While ultimatums in relationships commonly pertain to wants over marriage, children, or more sex, they can also include issues like substance use, gambling, or infidelity. People might make an ultimatum if a behavior negatively affects the relationship, i.e., “if you don’t stop x, I’ll leave.” But are ultimatums in the context of substance abuse a good idea? Thomas J. Jameson, C-MHC, Clinical Director of The Ohana Luxury Drug Rehab, thinks not. Jameson said, “A person who abuses substances often wants to stop using alcohol or drugs. In fact, one of the criteria for diagnosis of a substance abuse disorder is that the person has repeated attempts at stopping but is unable to do so.” Jameson explained that ultimatums are not the best way to support a partner with a substance abuse disorder or stop the behavior. Instead of issuing an ultimatum, Jameson offered, “it’s important to focus on what you can control rather than your partner’s behavior. One thing that you can control is your own response. That does not mean ignoring things like infidelity and substance abuse. It means simply setting boundaries.” What about cheating? Jameson said, “in the case of an unfaithful partner, the faithful partner might decide to leave the relationship, or they could decide to work out the issues in therapy with their partner. Whatever the action, it’s really about setting your own boundaries and deciding rather than issuing ultimatums.”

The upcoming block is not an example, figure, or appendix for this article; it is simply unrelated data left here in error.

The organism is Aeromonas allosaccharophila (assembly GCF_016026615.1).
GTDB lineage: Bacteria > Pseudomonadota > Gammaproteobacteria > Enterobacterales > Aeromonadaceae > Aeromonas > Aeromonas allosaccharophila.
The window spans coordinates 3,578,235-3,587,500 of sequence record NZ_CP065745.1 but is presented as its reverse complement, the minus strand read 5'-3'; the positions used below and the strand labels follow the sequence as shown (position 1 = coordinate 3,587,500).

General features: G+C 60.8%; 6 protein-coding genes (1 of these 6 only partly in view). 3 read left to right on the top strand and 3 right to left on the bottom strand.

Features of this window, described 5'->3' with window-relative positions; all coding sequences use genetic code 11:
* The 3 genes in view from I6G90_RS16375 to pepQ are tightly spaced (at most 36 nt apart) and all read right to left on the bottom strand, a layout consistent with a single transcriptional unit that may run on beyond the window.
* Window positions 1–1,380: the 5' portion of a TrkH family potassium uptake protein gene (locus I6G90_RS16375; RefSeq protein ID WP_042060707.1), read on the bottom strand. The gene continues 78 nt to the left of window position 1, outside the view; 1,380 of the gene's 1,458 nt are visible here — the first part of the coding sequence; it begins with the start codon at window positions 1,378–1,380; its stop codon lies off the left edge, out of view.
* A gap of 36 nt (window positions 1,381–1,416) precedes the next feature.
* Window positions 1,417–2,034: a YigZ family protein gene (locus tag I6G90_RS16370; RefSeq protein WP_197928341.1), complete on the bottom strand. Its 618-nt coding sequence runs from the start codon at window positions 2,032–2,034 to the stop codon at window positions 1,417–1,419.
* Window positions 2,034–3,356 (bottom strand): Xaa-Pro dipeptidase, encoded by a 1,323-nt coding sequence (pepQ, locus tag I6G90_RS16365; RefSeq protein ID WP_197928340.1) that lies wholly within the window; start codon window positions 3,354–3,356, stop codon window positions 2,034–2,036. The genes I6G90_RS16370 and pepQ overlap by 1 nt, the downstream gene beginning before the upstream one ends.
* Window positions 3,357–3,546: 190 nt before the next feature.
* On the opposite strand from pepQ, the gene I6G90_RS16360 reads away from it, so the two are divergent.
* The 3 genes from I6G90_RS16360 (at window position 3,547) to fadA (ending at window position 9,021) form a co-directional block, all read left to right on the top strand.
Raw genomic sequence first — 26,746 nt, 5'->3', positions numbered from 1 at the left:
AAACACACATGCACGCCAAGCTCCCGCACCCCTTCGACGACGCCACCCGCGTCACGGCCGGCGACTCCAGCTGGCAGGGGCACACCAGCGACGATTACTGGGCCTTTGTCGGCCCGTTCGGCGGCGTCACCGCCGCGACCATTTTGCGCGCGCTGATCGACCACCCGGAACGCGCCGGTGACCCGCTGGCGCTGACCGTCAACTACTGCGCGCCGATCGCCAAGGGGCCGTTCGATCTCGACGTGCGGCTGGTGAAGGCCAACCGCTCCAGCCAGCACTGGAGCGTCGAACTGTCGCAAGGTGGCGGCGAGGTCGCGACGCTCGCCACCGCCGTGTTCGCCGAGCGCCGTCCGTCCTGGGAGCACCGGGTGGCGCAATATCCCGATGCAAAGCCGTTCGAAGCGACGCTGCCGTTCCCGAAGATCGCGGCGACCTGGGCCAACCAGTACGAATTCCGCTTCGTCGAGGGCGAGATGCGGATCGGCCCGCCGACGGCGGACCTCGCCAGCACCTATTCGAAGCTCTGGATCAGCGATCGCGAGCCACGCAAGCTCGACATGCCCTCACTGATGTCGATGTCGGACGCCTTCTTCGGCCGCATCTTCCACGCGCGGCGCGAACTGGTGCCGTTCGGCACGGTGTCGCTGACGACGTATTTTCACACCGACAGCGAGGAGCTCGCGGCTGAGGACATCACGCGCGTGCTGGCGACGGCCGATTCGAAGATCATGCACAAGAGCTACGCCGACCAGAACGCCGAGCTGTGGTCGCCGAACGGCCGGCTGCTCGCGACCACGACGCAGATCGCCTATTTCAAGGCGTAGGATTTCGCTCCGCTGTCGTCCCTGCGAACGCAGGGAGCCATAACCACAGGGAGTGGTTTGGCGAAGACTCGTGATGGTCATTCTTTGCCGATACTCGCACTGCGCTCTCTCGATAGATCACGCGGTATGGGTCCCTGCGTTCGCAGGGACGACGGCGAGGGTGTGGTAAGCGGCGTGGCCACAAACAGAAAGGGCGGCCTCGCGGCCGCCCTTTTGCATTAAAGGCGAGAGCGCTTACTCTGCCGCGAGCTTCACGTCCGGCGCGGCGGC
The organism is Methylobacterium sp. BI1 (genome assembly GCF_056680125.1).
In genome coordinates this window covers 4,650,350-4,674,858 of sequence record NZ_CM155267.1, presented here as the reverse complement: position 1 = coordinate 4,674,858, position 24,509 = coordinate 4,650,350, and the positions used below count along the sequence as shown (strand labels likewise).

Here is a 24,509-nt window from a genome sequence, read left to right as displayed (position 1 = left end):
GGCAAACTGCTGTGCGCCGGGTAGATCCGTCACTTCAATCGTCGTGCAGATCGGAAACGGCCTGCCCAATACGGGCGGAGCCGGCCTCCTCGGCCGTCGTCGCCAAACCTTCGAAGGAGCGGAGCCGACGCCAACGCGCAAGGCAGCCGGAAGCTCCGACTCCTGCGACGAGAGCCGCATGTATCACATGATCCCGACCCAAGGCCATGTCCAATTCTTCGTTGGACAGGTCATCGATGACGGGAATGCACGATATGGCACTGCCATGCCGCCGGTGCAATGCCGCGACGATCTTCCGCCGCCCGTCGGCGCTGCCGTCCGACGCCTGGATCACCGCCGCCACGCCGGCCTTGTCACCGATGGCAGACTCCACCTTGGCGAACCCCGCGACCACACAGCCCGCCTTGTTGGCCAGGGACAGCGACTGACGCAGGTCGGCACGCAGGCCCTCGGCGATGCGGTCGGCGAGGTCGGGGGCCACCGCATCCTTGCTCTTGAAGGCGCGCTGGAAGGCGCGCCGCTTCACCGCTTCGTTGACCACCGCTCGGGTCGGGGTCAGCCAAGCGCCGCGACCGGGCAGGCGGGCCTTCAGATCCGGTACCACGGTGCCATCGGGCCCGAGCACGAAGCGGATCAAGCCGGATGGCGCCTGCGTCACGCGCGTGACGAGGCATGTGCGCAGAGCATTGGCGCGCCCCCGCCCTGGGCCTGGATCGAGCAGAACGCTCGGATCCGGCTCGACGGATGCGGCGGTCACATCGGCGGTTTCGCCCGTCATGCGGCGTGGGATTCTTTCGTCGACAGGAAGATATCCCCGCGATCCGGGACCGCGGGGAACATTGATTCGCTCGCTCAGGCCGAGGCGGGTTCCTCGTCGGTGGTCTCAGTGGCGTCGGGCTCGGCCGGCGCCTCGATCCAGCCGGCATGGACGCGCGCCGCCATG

Effective ways to communicate what you want in relationships

In “The Ultimatum: Marry or Move On,” many couples have trouble communicating or feel unheard by their partner. Working on communication is one way to effectively determine if partners have compatible goals for the future. You can be honest about your hopes and desires and hear your partner’s perspective, opening up the door for conversation rather than backing someone into a corner to make that choice. Ultimatums can immediately inspire a feeling of defensiveness from a partner because “it feels like an attack, and they’re being told that they’ve done something wrong,” explained Sex and Intimacy Coach Leah Carey. Partners can find out if needs are aligned by returning to boundaries. Carey said, phrasing desires as an invitation positions you differently than an ultimatum. Carey modeled the example, “Here are my needs to be the healthiest, happiest version of myself—would you like to join me in that?” There’s a significant difference between “It’s important to me to be in a committed relationship that’s moving toward marriage. Can you join me in that?” versus “You have to propose or I’m going to leave,” explained Carey. “It also puts you in a position of strength, rather than begging to get your needs met,” said Carey. Stanizai recommended that before people get to the point of setting an ultimatum, enlist the help of an unbiased third party. “This can be a couples therapist, a religious leader, or a coach. Regardless of the choice, I do recommend it is an outsider who won't be biased, AKA not parents, best friends, or even mutual friends,” said Stanizai. Ultimatums for serious decisions are most likely always a bad idea, however entertaining a show about them might be.